The Effect of Microwave and Electron-Beam Treatments on Food and Packaging

January 20, 2016
E-Separation Solutions

A team of researchers based in France has examined the consequences of microwave and electron-beam treatments on food and its packaging using high performance liquid chromatography (HPLC) and gas chromatography (GC).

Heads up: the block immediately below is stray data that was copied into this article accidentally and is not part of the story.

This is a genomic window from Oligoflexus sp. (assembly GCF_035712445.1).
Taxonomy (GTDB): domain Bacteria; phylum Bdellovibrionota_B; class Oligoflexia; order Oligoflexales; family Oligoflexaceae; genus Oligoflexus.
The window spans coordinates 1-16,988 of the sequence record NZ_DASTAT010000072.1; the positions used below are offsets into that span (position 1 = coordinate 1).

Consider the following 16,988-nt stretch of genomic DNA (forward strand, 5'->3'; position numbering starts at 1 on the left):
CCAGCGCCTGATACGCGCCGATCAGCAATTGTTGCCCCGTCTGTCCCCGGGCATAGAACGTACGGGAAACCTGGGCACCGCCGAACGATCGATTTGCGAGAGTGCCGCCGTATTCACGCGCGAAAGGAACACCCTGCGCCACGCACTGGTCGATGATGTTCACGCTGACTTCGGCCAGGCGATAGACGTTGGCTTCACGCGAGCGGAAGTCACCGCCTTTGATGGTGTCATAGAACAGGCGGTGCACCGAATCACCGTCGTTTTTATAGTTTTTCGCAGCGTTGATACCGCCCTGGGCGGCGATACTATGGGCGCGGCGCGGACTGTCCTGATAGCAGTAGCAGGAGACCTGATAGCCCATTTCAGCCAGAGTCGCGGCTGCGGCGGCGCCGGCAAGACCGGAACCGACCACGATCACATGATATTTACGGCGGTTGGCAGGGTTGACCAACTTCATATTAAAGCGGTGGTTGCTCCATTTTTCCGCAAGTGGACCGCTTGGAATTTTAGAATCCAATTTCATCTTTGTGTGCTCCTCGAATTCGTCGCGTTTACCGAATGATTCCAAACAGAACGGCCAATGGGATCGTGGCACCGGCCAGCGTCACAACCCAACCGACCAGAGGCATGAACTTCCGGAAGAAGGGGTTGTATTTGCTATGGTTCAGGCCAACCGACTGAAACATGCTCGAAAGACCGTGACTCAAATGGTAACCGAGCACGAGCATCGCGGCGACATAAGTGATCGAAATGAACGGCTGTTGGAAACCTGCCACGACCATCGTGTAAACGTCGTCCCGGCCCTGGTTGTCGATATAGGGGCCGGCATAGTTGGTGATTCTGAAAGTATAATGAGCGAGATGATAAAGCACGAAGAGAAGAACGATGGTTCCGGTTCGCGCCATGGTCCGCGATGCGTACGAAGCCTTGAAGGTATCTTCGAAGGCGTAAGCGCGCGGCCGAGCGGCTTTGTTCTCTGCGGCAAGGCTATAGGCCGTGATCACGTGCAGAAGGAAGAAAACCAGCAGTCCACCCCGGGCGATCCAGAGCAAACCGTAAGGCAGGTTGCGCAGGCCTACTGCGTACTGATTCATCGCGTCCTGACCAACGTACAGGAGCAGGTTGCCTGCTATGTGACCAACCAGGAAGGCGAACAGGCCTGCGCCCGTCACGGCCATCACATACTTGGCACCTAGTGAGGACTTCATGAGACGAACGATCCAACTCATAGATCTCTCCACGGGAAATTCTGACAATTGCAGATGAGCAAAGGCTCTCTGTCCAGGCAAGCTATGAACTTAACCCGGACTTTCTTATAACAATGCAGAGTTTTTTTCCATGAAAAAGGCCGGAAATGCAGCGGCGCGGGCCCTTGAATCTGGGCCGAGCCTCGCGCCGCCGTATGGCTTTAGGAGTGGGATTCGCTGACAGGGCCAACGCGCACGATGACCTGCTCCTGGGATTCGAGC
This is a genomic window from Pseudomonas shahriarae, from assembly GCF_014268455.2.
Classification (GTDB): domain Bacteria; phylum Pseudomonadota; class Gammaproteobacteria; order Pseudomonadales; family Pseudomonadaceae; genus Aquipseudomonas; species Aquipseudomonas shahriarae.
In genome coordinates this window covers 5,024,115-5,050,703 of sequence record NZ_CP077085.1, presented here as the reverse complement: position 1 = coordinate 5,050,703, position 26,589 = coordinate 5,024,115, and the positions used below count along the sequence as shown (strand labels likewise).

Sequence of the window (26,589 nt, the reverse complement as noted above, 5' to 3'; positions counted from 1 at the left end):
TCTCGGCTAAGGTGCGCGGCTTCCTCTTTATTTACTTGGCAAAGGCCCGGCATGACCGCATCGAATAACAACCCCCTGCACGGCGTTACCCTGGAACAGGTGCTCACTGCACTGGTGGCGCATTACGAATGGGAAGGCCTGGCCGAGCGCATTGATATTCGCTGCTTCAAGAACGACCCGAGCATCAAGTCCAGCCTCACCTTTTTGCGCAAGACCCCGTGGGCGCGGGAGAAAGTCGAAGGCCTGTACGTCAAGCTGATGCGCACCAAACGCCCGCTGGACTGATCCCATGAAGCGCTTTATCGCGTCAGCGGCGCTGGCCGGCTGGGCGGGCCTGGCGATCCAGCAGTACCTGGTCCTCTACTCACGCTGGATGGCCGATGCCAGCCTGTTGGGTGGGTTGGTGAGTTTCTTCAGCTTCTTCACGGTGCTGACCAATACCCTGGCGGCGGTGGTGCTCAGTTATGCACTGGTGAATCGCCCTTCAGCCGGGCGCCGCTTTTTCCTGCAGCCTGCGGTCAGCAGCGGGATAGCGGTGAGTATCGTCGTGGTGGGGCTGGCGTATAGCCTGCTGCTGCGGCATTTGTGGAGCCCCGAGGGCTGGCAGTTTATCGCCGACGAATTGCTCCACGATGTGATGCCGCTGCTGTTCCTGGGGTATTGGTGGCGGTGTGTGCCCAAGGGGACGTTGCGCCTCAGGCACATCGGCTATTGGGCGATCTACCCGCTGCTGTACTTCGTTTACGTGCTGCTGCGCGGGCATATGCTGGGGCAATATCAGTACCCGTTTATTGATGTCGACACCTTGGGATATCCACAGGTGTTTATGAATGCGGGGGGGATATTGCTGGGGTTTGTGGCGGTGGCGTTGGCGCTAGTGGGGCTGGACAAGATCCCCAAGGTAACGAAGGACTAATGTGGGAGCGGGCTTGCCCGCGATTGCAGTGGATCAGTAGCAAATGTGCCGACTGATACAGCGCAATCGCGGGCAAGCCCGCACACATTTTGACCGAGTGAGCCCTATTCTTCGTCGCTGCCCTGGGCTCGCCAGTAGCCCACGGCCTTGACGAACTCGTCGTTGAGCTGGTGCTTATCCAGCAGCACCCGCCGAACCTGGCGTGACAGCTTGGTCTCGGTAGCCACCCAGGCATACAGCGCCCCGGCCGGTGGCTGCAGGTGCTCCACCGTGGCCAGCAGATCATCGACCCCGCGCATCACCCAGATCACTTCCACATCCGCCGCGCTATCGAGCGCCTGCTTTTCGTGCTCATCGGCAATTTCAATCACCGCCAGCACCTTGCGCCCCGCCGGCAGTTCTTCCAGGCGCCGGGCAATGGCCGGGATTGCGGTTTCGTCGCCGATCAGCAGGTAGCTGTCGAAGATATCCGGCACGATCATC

A team of researchers based in France has examined the consequences of microwave and electron-beam treatments on food and its packaging using high performance liquid chromatography (HPLC) and gas chromatography (GC) (1).    The packaging of the food we eat poses a huge challenge to the food industry. Consumer demands place extra emphasis on the type of packaging that is produced. It should be compact, microwavable, recyclable, not to mention biodegradable. It must also preserve the food contained within. As a result, manufacturers are turning to more complex polymer materials to meet these demands. These materials need to be examined for their impact on human health and the environment; some polymers can release harmful substances when treated in certain ways.    Polypropylene (PP) films were prepared with a series of additives, and were then treated with electron beam irradiation and microwaves. The PP extracts were separated into six fractions by normal phase HPLC, followed by complete and automated on-line transfer of these to GC (comprehensive two-dimensional analysis, HPLCxGC).   The potential toxicity of the extracts was assessed using three in vitro short-term bioassays and their migrations were performed using a standards-based approach. After the electron-beam treatment some additives decomposed and there was a significant increase in the polyolefin oligomeric saturated hydrocarbons concentration. The electron-beam treatment had a stronger impact on the polymer than the microwave one. It produced degradation products from the additives as well as from the polymer. The additives reduced this degradation of the PP backbone significantly, but also formed degradation products themselves. The microwave treatments (800 or 1100 W) did not lead to structural changes in the PP film. However, the GC–FID–MS analysis indicated the presence of novel degradation products in the film (Irgafos 168 and Irganox 1076).   The team believes that this approach is a big step towards the assessment of the health risks of materials and objects in contact with food. It could also help to comply with the regulations concerning those materials that come into contact with food.   Reference 1. A.M. Riquet et al., Food Chemistry199, 59–69 (2016).